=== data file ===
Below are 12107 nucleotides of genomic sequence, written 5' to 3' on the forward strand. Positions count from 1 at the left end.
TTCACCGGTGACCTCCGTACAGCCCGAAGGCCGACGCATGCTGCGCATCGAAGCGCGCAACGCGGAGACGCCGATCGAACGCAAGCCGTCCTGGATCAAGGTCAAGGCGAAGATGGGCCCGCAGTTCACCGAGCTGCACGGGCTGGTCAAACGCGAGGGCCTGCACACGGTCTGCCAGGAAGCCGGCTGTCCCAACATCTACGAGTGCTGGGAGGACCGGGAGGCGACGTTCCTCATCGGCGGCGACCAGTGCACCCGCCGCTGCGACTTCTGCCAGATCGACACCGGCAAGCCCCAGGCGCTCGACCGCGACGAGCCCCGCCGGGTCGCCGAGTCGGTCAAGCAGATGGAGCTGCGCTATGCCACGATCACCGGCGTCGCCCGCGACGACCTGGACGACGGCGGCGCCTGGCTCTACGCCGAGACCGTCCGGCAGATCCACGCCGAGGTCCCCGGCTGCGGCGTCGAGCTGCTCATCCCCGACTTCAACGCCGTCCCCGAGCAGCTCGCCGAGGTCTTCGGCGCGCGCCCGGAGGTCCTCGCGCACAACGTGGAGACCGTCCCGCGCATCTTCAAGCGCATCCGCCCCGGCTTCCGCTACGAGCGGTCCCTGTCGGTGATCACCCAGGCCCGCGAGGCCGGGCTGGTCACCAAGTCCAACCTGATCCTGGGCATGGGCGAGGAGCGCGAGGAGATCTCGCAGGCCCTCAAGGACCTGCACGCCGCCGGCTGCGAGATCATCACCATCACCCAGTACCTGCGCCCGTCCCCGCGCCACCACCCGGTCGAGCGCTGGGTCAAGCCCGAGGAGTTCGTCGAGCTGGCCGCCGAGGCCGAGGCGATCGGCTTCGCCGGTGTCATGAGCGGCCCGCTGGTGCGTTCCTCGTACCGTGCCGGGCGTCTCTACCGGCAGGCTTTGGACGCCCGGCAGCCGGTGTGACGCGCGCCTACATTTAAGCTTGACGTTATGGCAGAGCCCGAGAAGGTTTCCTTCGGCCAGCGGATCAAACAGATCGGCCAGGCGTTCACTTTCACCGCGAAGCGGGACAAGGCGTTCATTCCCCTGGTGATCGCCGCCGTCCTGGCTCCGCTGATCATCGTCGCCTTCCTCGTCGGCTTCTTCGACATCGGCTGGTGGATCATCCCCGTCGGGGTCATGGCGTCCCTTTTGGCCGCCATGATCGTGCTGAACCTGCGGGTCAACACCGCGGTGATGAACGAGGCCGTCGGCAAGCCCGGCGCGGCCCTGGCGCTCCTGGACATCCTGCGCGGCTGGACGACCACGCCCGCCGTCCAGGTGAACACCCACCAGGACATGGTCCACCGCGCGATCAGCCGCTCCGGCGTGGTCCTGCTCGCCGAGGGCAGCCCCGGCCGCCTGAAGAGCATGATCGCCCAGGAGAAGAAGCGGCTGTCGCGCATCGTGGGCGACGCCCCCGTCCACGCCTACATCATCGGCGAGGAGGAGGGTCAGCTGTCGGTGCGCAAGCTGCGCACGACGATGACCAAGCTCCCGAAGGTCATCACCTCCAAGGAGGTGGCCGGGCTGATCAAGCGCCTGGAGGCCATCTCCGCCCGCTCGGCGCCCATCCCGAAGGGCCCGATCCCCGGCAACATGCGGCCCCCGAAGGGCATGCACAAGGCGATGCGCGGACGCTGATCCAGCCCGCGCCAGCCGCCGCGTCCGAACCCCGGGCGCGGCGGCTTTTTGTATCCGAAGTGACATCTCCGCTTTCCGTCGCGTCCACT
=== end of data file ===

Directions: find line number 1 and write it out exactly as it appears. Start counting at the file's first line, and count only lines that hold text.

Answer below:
Below are 12107 nucleotides of genomic sequence, written 5' to 3' on the forward strand. Positions count from 1 at the left end.